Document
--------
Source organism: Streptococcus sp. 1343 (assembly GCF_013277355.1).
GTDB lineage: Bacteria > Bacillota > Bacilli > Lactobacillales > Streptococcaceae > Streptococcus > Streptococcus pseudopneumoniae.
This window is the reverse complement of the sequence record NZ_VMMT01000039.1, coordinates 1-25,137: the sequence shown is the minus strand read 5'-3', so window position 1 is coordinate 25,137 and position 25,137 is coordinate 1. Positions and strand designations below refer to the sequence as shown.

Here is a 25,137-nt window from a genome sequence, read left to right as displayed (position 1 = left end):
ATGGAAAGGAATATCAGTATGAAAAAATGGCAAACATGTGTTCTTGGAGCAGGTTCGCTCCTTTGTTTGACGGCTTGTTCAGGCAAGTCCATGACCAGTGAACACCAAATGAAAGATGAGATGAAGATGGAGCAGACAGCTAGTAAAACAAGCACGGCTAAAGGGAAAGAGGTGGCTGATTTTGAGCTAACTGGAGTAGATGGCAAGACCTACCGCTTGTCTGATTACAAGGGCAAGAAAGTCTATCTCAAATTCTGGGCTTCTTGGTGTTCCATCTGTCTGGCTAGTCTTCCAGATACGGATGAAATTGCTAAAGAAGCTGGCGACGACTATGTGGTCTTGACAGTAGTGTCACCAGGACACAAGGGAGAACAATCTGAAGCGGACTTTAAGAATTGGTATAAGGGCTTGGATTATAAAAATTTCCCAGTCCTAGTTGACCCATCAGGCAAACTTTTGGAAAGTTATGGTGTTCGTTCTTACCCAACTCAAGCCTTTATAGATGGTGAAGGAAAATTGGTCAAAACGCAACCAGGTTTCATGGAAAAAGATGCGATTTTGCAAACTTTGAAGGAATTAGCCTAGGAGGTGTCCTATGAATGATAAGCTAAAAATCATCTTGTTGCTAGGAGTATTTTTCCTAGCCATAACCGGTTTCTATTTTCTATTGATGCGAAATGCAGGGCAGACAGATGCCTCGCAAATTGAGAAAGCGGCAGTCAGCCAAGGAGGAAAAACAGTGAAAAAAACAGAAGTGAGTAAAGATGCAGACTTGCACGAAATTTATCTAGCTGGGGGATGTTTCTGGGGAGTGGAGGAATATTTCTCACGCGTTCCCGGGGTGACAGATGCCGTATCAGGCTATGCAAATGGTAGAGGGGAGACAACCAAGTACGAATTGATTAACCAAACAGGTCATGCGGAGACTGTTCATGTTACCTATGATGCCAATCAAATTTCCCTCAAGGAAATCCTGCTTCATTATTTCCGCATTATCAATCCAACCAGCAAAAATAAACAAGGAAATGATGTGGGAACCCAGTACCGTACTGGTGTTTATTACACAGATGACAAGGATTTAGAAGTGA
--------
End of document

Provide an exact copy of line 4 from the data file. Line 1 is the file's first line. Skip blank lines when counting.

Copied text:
Here is a 25,137-nt window from a genome sequence, read left to right as displayed (position 1 = left end):